i have

r = [1 - ( 1 - 1/Tr)^L ] x 100%

and i need Tr and i have L = 2 and r = 2%

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- Jan 13th 2007, 09:16 AMquestionhelp lease
i have

r = [1 - ( 1 - 1/Tr)^L ] x 100%

and i need Tr and i have L = 2 and r = 2% - Jan 13th 2007, 09:51 AMCaptainBlack
- Jan 13th 2007, 10:02 AMtopsquark
$\displaystyle r = [1 - ( 1 - 1/Tr)^L ] \cdot 100$

$\displaystyle \frac{r}{100} = 1 - \left ( 1 - \frac{1}{Tr} \right )^L$

$\displaystyle \frac{r}{100} - 1 = - \left ( 1 - \frac{1}{Tr} \right )^L$

$\displaystyle 1 - \frac{r}{100} = \left ( 1 - \frac{1}{Tr} \right )^L$

(Just a note: I seem to recall doing this before and doing something silly with a "log" term at this point. I don't know why I did it that way, and it may well have been wrong. My apologies if I'm remembering that correctly!)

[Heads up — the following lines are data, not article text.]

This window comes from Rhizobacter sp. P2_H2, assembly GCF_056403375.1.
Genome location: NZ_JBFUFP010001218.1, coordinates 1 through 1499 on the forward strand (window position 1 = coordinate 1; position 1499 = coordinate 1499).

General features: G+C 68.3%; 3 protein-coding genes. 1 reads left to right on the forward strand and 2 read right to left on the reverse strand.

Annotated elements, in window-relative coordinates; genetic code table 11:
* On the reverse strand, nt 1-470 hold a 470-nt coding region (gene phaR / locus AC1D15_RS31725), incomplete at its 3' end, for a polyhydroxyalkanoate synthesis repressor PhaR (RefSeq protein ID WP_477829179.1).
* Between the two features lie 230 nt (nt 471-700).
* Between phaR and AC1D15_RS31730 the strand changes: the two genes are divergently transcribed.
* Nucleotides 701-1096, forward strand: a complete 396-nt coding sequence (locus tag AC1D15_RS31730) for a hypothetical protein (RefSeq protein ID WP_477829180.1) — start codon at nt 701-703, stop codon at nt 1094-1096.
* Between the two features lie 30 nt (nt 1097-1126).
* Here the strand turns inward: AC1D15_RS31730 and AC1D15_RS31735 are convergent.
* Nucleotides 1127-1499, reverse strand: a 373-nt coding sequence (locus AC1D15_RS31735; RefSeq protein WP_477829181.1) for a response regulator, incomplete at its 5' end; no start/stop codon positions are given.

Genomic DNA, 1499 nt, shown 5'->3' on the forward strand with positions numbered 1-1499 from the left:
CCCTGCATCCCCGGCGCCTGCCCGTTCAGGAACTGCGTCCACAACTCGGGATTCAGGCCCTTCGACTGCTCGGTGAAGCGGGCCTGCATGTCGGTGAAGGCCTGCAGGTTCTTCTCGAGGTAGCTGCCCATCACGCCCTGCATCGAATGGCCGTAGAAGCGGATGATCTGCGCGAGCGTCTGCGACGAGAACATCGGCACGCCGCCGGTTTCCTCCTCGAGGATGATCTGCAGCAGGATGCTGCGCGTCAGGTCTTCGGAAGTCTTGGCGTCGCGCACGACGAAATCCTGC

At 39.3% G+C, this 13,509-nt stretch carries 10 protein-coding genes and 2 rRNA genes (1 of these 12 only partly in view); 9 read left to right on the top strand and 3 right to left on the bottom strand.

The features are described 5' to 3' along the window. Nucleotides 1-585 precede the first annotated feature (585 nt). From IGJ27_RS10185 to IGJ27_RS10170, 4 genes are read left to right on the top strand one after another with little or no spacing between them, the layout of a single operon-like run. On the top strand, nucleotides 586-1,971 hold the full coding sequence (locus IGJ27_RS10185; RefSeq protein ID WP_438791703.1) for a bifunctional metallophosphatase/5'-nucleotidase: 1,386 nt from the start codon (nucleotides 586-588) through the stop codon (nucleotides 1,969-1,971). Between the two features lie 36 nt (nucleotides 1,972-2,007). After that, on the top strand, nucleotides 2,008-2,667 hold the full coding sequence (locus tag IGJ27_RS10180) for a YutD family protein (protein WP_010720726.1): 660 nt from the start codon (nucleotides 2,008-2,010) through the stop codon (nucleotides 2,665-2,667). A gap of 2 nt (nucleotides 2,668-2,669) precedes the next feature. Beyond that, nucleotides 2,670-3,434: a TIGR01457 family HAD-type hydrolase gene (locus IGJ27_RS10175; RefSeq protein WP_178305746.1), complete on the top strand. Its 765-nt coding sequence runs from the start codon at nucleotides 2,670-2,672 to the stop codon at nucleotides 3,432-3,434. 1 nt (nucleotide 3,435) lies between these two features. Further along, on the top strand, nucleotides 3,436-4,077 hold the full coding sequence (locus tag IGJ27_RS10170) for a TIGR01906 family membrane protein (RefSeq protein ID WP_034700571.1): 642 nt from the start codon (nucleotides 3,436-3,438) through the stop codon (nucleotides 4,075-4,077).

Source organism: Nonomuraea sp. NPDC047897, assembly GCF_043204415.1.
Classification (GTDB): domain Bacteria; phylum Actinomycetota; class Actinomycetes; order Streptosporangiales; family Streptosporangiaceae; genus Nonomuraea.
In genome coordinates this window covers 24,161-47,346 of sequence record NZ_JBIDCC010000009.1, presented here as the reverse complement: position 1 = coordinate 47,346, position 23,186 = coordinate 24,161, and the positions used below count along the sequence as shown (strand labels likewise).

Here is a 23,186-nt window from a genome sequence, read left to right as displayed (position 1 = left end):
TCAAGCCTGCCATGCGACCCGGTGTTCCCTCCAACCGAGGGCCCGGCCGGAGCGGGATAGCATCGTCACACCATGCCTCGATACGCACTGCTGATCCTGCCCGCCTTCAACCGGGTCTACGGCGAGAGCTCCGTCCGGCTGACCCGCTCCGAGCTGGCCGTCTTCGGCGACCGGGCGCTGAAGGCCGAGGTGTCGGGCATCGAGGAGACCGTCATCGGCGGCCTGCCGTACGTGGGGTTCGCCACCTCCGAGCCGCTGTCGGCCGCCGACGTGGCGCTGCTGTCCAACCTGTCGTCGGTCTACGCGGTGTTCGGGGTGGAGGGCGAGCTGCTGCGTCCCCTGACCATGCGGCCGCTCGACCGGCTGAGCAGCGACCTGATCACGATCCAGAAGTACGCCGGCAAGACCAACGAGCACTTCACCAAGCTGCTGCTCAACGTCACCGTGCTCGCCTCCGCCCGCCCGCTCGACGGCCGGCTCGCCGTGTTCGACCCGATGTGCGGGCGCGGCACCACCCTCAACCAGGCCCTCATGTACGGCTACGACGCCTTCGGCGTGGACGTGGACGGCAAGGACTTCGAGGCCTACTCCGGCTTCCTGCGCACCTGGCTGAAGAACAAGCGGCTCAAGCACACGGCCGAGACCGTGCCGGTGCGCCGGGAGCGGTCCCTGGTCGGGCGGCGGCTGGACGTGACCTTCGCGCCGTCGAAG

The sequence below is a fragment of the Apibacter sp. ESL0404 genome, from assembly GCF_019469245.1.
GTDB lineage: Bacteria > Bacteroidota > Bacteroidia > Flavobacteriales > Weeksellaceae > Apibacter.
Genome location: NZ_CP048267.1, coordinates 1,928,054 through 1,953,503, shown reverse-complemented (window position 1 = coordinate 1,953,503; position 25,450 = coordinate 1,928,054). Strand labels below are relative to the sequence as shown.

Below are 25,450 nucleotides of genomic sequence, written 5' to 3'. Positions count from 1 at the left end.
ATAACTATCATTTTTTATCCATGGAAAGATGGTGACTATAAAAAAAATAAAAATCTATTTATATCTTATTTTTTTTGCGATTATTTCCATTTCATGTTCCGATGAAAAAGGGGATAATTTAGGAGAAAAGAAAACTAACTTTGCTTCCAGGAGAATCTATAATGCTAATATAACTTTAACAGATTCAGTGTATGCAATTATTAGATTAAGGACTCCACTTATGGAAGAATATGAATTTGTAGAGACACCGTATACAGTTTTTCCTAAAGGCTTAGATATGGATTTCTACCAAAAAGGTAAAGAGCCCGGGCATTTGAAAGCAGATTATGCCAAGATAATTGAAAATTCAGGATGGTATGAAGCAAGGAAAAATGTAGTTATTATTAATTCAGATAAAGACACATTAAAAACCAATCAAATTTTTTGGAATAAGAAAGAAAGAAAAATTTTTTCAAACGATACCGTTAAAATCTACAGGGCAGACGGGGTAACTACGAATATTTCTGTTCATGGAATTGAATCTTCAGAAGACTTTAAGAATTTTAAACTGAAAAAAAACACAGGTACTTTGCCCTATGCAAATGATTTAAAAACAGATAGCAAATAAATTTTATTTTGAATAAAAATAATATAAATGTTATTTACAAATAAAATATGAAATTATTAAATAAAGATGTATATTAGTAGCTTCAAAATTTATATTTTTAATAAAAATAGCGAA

$\displaystyle \left ( 1 - \frac{r}{100} \right ) ^{1/L} = 1 - \frac{1}{Tr}$

$\displaystyle \frac{1}{Tr} = 1 - \left ( 1 - \frac{r}{100} \right ) ^{1/L}$

$\displaystyle Tr = \frac{1}{1 - \left ( 1 - \frac{r}{100} \right ) ^{1/L}}$

With r = 2 and L = 2:

$\displaystyle Tr = \frac{1}{1 - \left ( 1 - \frac{2}{100} \right ) ^{1/2}}$

$\displaystyle Tr = \frac{1}{1 - \sqrt{\frac{98}{100}}}$

$\displaystyle Tr = 99.4975$

-Dan